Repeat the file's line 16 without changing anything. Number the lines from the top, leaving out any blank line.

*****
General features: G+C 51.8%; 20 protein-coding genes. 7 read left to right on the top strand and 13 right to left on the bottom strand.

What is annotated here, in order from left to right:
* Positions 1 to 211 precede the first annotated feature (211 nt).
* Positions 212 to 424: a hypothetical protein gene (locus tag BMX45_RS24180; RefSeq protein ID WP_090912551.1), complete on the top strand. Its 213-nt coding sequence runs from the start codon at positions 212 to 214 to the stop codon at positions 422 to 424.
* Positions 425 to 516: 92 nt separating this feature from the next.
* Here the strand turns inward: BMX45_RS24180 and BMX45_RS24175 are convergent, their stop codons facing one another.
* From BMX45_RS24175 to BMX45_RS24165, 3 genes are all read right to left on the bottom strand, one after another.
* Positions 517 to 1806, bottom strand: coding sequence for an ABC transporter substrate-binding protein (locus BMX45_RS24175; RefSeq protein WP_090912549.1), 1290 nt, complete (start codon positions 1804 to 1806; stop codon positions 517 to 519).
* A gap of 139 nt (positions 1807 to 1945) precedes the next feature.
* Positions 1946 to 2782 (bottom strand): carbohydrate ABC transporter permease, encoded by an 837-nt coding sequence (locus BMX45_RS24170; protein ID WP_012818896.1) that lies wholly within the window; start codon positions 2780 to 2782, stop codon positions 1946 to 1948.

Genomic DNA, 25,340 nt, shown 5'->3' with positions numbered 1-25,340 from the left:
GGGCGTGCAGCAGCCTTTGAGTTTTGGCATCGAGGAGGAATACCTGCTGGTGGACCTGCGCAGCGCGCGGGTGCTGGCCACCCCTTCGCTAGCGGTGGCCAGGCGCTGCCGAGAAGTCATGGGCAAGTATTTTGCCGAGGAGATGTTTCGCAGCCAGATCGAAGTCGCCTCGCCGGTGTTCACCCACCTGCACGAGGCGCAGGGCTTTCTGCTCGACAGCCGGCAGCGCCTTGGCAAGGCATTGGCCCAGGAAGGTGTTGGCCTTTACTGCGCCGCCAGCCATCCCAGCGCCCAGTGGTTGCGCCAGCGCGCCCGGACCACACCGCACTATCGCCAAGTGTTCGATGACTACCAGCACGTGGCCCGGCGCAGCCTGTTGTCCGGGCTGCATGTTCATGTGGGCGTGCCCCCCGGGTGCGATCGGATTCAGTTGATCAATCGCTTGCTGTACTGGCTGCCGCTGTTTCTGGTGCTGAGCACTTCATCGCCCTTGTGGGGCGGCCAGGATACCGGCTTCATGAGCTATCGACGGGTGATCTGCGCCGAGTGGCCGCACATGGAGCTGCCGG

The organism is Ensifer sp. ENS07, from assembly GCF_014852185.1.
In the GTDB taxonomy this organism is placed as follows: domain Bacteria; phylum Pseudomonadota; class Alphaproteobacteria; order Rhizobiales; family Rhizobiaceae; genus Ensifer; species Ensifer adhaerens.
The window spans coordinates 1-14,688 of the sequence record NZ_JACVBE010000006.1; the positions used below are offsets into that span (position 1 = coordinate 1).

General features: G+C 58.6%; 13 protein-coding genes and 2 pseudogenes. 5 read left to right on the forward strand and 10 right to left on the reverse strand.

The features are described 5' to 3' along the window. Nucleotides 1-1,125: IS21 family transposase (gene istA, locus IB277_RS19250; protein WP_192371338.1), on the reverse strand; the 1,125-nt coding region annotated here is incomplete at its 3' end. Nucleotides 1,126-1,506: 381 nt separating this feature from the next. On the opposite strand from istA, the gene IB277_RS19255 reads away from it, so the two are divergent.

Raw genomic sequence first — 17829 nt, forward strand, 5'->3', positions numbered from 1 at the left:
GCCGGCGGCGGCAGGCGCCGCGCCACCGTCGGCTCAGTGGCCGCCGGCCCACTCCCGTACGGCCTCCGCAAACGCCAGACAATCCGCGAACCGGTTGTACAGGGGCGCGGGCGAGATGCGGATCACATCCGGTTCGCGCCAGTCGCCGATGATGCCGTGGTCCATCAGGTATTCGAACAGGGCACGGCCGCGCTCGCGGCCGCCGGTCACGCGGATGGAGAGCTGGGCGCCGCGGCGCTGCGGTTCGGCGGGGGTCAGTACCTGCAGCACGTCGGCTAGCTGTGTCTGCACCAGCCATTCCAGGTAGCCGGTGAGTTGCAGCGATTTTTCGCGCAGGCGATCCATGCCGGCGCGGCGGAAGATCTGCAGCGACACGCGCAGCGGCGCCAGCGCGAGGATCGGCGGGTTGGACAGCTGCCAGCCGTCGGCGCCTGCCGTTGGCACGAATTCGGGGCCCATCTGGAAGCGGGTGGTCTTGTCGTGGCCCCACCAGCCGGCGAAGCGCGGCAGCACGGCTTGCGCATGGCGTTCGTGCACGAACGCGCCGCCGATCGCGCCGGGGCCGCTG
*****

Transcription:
General features: G+C 58.6%; 13 protein-coding genes and 2 pseudogenes. 5 read left to right on the forward strand and 10 right to left on the reverse strand.